This is the end of the year. Since many of my senior clients have to take out the Required Minimum Distribution (RMD) from all their IRA accounts, they also start to think about moving the rest of their IRA money into possibly a more productive investment. But a word of caution, beginning this year, there are new IRS rules for IRA Rollovers. You can only make one rollover of one IRA to another (or to the same IRA) in any 12‑month period, no matter how many IRAs you own. The limit includes all types of IRAs, including SEP IRAs, SIMPLE IRAs, Roth IRAs and Traditional IRAs.
If you violate the new rules you may be subject to reporting the rollover as income and a 10% early withdrawal penalty. If the distributed amount stays in the new (or same) IRA, you may also be subject to a 6% tax each year.
But take heart, the Internal Revenue Service gives you an exemption. You don’t have to report the income from an IRA distribution if you deposit the amount into an eligible retirement plan (such as another IRA) within 60 days. But, this is a once a year deal. A second rollover within a 12‑month period would violate the new rules.
Luckily, there is a way around this allowing you to do multiple transfers without violating the rule. First, let’s take a look at how you would violate the rule and then let’s see how to avoid the violation.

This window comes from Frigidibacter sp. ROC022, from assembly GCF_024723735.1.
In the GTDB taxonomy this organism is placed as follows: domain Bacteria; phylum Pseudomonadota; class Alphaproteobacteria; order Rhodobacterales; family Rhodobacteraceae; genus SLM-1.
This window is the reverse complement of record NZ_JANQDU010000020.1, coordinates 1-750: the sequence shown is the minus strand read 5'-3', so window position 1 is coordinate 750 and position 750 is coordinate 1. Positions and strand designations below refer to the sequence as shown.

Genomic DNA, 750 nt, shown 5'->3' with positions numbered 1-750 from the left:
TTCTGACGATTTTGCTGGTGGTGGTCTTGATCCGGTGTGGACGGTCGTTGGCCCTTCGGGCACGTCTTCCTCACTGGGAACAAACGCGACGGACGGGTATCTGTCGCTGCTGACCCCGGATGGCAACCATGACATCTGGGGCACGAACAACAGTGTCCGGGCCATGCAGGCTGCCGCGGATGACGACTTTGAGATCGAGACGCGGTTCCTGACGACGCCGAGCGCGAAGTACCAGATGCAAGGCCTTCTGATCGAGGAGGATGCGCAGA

As an example, let’s say you want to take $50,000 from your IRA brokerage account and another $50,000 from your SEP IRA and put them into an IRA money market account in your local bank.
The incorrect way to do this is to have the brokerage make out a distribution check made payable to you. Less than 60 days later you open the IRA money market account and deposit the check at your local bank. Then you receive a distribution check from your SEP IRA for your IRA made payable to you. Again, within 60 days you deposit the check into the IRA money market at the bank. Even though each distribution was deposited into an IRA within 60 days, having more than one distribution check payable to you violates the new rules.
Fortunately, there is a very easy method to avoid the one time limit in a 12‑month period. If the rollover is from one trustee to another trustee (“Trustee‑to‑Trustee Transfer”) the rollover is exempt from the new rules. There are no limitations on the Trustee‑to‑Trustee Transfers. So the check you receive from your brokerage account for your IRA needs to be made payable to your local bank (for the benefit of (FBO) you). As before, less than 60 days later you deposit the check into the IRA money market at your local bank. Again, you receive a distribution check from your SEP IRA also made payable to your local bank FBO you. As long as you also deposit the check into the money market IRA at your local bank within 60 days, you’re good. Because each distribution was deposited into an IRA within 60 days and the rollovers were Trustee‑to‑Trustee Transfers, each rollover was exempt from the new rules.
So remember, when rolling over your IRA, direct your trustee to make the check payable to the other trustee. Completing a Trustee‑to‑Trustee Transfer provides you flexibility to make additional rollovers during a 12‑month period.